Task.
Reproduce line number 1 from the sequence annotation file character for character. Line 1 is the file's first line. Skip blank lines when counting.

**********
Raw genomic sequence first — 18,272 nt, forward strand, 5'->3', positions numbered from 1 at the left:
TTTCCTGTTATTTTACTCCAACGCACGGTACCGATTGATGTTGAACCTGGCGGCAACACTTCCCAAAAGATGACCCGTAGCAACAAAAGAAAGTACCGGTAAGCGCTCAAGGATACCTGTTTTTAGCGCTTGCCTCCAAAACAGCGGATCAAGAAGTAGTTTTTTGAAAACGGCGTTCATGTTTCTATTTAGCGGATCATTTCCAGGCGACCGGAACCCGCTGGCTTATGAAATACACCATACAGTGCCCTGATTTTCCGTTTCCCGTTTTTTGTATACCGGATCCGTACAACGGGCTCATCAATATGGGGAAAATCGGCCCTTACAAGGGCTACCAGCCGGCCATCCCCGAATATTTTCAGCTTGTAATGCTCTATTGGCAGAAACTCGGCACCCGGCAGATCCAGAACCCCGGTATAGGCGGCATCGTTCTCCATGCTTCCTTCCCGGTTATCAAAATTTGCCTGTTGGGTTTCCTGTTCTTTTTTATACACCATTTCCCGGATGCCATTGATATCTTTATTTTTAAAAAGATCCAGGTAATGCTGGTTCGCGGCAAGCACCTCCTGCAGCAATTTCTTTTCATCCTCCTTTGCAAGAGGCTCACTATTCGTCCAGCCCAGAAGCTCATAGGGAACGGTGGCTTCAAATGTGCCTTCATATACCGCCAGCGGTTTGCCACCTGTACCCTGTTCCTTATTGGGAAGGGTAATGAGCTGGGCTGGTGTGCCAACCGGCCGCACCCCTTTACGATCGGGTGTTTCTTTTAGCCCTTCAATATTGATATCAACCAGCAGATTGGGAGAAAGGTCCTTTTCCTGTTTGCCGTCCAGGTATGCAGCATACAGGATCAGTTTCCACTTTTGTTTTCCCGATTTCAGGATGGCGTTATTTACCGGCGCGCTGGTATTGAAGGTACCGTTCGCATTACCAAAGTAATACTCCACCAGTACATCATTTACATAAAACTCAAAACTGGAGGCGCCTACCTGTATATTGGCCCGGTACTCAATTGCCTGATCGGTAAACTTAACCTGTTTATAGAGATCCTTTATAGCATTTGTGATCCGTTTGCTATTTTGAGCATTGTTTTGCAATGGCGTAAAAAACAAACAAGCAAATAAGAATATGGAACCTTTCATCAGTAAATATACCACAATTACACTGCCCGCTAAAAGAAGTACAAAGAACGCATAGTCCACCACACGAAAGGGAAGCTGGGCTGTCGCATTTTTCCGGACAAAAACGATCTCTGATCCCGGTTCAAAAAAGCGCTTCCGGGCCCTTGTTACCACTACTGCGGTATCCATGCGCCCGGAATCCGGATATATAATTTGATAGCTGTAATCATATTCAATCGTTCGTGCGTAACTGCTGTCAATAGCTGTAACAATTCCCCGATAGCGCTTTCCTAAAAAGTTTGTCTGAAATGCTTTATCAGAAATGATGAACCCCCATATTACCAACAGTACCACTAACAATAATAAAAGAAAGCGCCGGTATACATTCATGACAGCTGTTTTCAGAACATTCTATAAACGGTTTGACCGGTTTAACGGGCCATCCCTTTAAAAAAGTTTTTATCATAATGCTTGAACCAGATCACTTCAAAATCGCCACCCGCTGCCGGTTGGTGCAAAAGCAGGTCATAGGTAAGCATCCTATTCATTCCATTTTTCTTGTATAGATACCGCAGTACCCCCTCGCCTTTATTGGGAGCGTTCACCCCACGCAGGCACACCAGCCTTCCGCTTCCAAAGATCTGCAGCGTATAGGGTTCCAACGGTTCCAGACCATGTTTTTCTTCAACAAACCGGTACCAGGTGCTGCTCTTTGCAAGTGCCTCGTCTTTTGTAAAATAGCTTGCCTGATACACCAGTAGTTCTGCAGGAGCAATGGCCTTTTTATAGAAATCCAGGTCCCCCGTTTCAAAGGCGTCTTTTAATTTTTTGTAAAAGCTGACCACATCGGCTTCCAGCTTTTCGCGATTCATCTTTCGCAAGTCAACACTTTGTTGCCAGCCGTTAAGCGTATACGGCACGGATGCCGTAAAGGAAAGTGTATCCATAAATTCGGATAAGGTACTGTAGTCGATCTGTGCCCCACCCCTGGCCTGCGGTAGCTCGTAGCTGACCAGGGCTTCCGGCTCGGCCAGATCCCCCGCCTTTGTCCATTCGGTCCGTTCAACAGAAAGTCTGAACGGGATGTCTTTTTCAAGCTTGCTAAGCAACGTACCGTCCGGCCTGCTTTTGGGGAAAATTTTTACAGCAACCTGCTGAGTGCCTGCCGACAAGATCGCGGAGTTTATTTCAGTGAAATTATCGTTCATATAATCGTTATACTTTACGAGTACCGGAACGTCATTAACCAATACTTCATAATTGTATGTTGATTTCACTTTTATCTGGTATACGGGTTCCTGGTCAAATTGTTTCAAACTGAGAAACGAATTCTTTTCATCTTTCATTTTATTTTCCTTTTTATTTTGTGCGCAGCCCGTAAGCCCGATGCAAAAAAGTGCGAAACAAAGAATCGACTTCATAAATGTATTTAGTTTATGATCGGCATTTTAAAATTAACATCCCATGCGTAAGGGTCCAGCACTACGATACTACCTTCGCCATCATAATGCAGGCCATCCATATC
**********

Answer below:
Raw genomic sequence first — 18,272 nt, forward strand, 5'->3', positions numbered from 1 at the left: